Three Transportation Tokens

Most of you are not old enough to remember using tokens on busses, trams and trains. So here is your chance to own three different ones in uncirculated condition. These were put aside years ago. National Transport token for ‘3’ struck with a hole in the centre, Dunedin Tram Transport 1d 8 sided and Carlisle Bus Token for 2p. Three pieces of British transportation history, but we only have 95 sets, so best to get in quickly. All 3 tokens are struck in aluminium.
Availability: In stock
SKU: TOK8001
£12.50
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Picture of Choice Antoninianus of Probus

Choice Antoninianus of Probus

Probus became emperor in AD 276 after overthrowing the emperor Florianus. A native of the city of Sirmium in what is now Serbia, he rose to prominence and proved himself a capable administrator and commander and is recognised as an emperor who contributed to the revival of the Roman Empire at a time of severe turmoil and crisis. In AD 277/8 his armies defeated the Goths, Alamanni, Longiones, Franks, and Burgundians. He realised that the best way to keep his soldiers out of trouble was to keep them busy so, with the frontiers of the empire stabilised, he set his men to the task of rebuilding the shattered infrastructure of key provinces that had crumbled under previous emperors by building roads, bridges and fortifications, draining marshes, digging canals and, interestingly, planting extensive vineyards. New plantations sprang up across Europe and there is mention in some records of Probus authorising the planting of vineyards in Britain too so we may still be enjoying the fruits of his labours today! These Antoninianus, or ‘Ants’ as we call them, are as good as they come, virtually as struck and with original lustre. There are a variety of reverse types most with standing figures but a limited number available in this grade.
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Picture of Gordian III Billon Silver Antoninianus  AEF

Gordian III Billon Silver Antoninianus AEF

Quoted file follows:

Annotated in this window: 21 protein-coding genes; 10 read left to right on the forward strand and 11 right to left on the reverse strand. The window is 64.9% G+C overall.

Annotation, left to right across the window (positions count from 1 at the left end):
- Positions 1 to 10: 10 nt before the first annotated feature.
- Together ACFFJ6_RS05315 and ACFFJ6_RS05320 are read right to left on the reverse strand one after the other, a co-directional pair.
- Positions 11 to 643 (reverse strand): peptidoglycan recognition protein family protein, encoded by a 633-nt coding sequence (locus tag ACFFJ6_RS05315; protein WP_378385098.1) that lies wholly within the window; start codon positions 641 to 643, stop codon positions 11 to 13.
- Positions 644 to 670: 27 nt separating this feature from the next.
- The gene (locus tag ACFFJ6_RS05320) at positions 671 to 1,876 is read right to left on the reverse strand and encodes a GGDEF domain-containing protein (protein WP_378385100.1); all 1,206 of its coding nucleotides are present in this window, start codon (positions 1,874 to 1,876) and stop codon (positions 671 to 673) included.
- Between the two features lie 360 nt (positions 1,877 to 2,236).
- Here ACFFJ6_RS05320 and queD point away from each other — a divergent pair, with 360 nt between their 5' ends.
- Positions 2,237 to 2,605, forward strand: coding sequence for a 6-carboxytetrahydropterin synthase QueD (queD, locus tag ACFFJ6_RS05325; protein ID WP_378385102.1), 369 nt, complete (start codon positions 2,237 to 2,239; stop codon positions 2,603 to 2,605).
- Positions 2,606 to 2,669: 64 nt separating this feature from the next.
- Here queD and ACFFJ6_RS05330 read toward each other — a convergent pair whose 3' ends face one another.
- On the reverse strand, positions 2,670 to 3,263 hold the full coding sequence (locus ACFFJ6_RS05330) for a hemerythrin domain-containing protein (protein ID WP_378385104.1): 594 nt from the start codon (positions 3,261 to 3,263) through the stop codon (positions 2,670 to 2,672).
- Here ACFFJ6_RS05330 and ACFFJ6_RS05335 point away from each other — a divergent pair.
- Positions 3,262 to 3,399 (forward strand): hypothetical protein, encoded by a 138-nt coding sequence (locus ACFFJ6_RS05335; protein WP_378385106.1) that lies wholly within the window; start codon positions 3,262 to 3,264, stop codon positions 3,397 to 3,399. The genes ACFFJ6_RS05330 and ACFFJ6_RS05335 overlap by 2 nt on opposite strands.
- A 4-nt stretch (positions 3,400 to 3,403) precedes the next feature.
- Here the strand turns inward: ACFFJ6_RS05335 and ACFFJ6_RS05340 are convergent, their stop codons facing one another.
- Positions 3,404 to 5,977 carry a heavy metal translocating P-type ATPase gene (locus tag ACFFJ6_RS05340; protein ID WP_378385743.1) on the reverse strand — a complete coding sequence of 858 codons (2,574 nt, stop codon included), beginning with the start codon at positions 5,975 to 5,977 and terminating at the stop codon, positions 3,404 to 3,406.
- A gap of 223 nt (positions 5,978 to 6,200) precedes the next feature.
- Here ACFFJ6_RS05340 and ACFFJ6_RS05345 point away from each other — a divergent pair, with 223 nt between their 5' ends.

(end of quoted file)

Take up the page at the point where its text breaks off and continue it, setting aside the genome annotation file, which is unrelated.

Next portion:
Gordian III had a rather good claim to the Imperial Throne, being closely related to no less than two previous senatorial emperors! He was the grandson of Gordian I, and the nephew of Gordian II, who declared themselves emperors in A.D. 238 from Carthage. They were in opposition to Maximinus Thrax but both were defeated by his loyal governor and died after a joint reign of just 21 days. The Roman Senate then appointed Balbinus and Pupienus as joint emperors; they immediately gave Gordian III the rank of Caesar to try to legitimise their own reign. Luckily for them, while this was happening Maximinus was killed by his own men. But, after just a few months, both Balbinus and Pupienus were themselves murdered by the Praetorian Guard. Gordian III was then proclaimed sole emperor and thus emerged from the turbulent events of A.D. 238 as sole ruler of the mighty Roman Empire, all at the age of thirteen! Very little is recorded of the events of Gordian’s six-year reign, which in ancient writings is usually a sign of peace and prosperity. In A.D. 242, he led an initially successful campaign against the Persians. But in A.D. 244, he was murdered following a plot led by the Praetorian Prefect who seized the throne and reigned as Philip I. The coins we offer here are billion silver Antoninianus showing Gordian III’s portrait on the obverse and various reverses. The grade of the coins is About Extremely Fine and as always with the Crisis of the Third Century, a minority will have weaker sections. As always, the first to order will get the best.
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